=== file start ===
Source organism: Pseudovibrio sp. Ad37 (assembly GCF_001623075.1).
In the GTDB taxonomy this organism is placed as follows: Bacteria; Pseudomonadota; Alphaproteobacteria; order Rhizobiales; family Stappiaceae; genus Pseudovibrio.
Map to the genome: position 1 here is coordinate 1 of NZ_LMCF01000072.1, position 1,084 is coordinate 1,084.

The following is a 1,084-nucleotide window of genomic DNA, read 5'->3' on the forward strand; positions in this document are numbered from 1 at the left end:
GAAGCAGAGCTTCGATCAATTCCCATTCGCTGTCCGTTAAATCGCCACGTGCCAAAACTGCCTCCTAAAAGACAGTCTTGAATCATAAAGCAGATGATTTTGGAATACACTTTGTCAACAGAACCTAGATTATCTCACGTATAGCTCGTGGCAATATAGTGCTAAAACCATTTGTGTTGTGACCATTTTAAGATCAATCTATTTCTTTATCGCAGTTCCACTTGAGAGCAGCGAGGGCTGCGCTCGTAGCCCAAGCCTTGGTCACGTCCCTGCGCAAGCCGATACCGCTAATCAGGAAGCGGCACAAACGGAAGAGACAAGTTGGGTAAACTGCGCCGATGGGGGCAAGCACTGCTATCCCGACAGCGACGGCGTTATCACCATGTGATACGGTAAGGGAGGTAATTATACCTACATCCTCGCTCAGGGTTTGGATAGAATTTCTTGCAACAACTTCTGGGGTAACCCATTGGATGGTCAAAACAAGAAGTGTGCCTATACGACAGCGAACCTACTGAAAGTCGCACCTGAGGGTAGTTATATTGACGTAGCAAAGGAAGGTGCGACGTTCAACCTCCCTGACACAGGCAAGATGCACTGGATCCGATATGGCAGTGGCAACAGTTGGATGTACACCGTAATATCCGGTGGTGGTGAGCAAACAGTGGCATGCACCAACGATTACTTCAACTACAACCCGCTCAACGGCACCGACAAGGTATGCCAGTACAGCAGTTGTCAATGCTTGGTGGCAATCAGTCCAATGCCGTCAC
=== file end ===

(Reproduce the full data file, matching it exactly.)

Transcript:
Source organism: Pseudovibrio sp. Ad37 (assembly GCF_001623075.1).
In the GTDB taxonomy this organism is placed as follows: Bacteria; Pseudomonadota; Alphaproteobacteria; order Rhizobiales; family Stappiaceae; genus Pseudovibrio.
Map to the genome: position 1 here is coordinate 1 of NZ_LMCF01000072.1, position 1,084 is coordinate 1,084.

The following is a 1,084-nucleotide window of genomic DNA, read 5'->3' on the forward strand; positions in this document are numbered from 1 at the left end:
GAAGCAGAGCTTCGATCAATTCCCATTCGCTGTCCGTTAAATCGCCACGTGCCAAAACTGCCTCCTAAAAGACAGTCTTGAATCATAAAGCAGATGATTTTGGAATACACTTTGTCAACAGAACCTAGATTATCTCACGTATAGCTCGTGGCAATATAGTGCTAAAACCATTTGTGTTGTGACCATTTTAAGATCAATCTATTTCTTTATCGCAGTTCCACTTGAGAGCAGCGAGGGCTGCGCTCGTAGCCCAAGCCTTGGTCACGTCCCTGCGCAAGCCGATACCGCTAATCAGGAAGCGGCACAAACGGAAGAGACAAGTTGGGTAAACTGCGCCGATGGGGGCAAGCACTGCTATCCCGACAGCGACGGCGTTATCACCATGTGATACGGTAAGGGAGGTAATTATACCTACATCCTCGCTCAGGGTTTGGATAGAATTTCTTGCAACAACTTCTGGGGTAACCCATTGGATGGTCAAAACAAGAAGTGTGCCTATACGACAGCGAACCTACTGAAAGTCGCACCTGAGGGTAGTTATATTGACGTAGCAAAGGAAGGTGCGACGTTCAACCTCCCTGACACAGGCAAGATGCACTGGATCCGATATGGCAGTGGCAACAGTTGGATGTACACCGTAATATCCGGTGGTGGTGAGCAAACAGTGGCATGCACCAACGATTACTTCAACTACAACCCGCTCAACGGCACCGACAAGGTATGCCAGTACAGCAGTTGTCAATGCTTGGTGGCAATCAGTCCAATGCCGTCAC